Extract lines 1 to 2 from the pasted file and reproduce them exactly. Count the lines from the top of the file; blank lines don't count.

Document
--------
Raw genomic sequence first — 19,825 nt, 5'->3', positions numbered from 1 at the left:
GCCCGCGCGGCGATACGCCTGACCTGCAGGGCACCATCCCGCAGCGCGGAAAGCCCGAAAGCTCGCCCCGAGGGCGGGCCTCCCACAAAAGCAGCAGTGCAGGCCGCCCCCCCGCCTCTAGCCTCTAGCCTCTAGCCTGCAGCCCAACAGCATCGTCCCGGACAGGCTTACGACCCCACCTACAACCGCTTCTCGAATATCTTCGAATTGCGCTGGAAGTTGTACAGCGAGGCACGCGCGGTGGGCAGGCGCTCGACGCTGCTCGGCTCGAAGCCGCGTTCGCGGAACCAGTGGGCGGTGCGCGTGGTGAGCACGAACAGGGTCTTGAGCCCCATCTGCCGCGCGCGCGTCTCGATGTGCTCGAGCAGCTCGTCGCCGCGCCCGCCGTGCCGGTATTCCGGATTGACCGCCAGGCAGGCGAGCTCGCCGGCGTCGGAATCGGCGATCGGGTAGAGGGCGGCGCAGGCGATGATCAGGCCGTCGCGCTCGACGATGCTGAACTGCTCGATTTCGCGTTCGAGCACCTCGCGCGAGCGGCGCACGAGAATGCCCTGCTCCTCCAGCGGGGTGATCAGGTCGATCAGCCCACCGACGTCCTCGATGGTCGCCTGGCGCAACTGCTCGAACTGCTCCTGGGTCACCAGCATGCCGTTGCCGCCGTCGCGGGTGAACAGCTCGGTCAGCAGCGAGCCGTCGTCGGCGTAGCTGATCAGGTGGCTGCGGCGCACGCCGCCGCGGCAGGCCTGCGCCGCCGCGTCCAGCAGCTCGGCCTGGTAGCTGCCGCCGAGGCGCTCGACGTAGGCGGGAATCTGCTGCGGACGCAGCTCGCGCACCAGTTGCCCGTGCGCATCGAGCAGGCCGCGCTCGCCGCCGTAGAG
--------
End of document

Raw genomic sequence first — 19,825 nt, 5'->3', positions numbered from 1 at the left:
GCCCGCGCGGCGATACGCCTGACCTGCAGGGCACCATCCCGCAGCGCGGAAAGCCCGAAAGCTCGCCCCGAGGGCGGGCCTCCCACAAAAGCAGCAGTGCAGGCCGCCCCCCCGCCTCTAGCCTCTAGCCTCTAGCCTGCAGCCCAACAGCATCGTCCCGGACAGGCTTACGACCCCACCTACAACCGCTTCTCGAATATCTTCGAATTGCGCTGGAAGTTGTACAGCGAGGCACGCGCGGTGGGCAGGCGCTCGACGCTGCTCGGCTCGAAGCCGCGTTCGCGGAACCAGTGGGCGGTGCGCGTGGTGAGCACGAACAGGGTCTTGAGCCCCATCTGCCGCGCGCGCGTCTCGATGTGCTCGAGCAGCTCGTCGCCGCGCCCGCCGTGCCGGTATTCCGGATTGACCGCCAGGCAGGCGAGCTCGCCGGCGTCGGAATCGGCGATCGGGTAGAGGGCGGCGCAGGCGATGATCAGGCCGTCGCGCTCGACGATGCTGAACTGCTCGATTTCGCGTTCGAGCACCTCGCGCGAGCGGCGCACGAGAATGCCCTGCTCCTCCAGCGGGGTGATCAGGTCGATCAGCCCACCGACGTCCTCGATGGTCGCCTGGCGCAACTGCTCGAACTGCTCCTGGGTCACCAGCATGCCGTTGCCGCCGTCGCGGGTGAACAGCTCGGTCAGCAGCGAGCCGTCGTCGGCGTAGCTGATCAGGTGGCTGCGGCGCACGCCGCCGCGGCAGGCCTGCGCCGCCGCGTCCAGCAGCTCGGCCTGGTAGCTGCCGCCGAGGCGCTCGACGTAGGCGGGAATCTGCTGCGGACGCAGCTCGCGCACCAGTTGCCCGTGCGCATCGAGCAGGCCGCGCTCGCCGCCGTAGAG